Do humans still forage in an obesogenic environment? Mechanisms and implications for weight maintenance

Jeffrey M. Brunstrom*, Bobby K. Cheon

*Corresponding author for this work

Research output: Contribution to journalArticle (Academic Journal)

14 Citations (Scopus)
245 Downloads (Pure)

Abstract

Many people struggle to control their food intake and bodyweight. This is often interpreted as evidence that humans are generally predisposed to consume food when it is available, because adiposity offered insurance against the threat of starvation in our ancestral environment. In this paper we suggest that modern humans have actually inherited a far broader range of foraging skills that continue to influence our dietary behaviour. To evaluate this idea, we identify three challenges that would need to be addressed to achieve efficient foraging; (1) monitoring the ‘procurement cost’ of foods, (2) determining the energy content of foods, and (3) proactively adapting to perceived food insecurity. In each case, we review evidence drawn from controlled and observational studies of contemporary humans and conclude that psychological mechanisms that address these challenges are conserved. For contemporary humans who live in fast-paced obesogenic environments, this foraging ‘toolkit’ no longer serves the same function to which it was adapted, and in many cases, this leads to an increase in food intake. Understanding these forms of ‘evolutionary mismatch’ is important because it can provide a stronger theoretical basis for informed dietary interventions that leverage fundamental foraging goals rather than work against them.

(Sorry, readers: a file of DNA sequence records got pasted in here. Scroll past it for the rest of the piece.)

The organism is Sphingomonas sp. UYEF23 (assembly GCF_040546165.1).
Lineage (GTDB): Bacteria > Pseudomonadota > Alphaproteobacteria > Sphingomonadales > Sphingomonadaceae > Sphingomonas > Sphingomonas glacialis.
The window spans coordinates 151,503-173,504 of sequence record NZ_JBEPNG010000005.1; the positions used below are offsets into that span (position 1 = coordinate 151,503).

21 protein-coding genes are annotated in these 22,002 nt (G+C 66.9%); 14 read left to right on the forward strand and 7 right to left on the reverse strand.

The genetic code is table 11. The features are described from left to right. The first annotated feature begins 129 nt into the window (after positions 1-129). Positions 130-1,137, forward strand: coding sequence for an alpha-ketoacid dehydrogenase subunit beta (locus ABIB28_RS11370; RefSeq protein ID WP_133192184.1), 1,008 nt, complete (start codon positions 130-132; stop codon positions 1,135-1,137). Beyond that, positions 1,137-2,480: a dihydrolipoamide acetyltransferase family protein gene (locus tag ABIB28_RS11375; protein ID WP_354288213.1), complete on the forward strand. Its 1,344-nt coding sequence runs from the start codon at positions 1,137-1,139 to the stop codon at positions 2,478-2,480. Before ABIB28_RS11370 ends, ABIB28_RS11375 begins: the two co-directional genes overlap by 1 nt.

Original languageEnglish
Article numberhttps://doi.org/10.1016/j.physbeh.2018.02.038
Pages (from-to)261-267
Number of pages7
JournalPhysiology and Behavior
Volume193
Early online date19 Feb 2018
DOIs
Publication statusPublished - 1 Sep 2018

Structured keywords

  • Brain and Behaviour
  • Nutrition and Behaviour
  • Physical and Mental Health

Keywords

  • Food insecurity
  • Hunter-gatherer
  • Evolutionary mismatch
  • Dietary restraint
  • Energy balance
  • Socioeconomic status

Fingerprint Dive into the research topics of 'Do humans still forage in an obesogenic environment? Mechanisms and implications for weight maintenance'. Together they form a unique fingerprint.

  • Projects

    NIHR BRC Nutrition

    Ness, A. R.

    1/04/1731/03/22

    Project: Research, Parent

    Cite this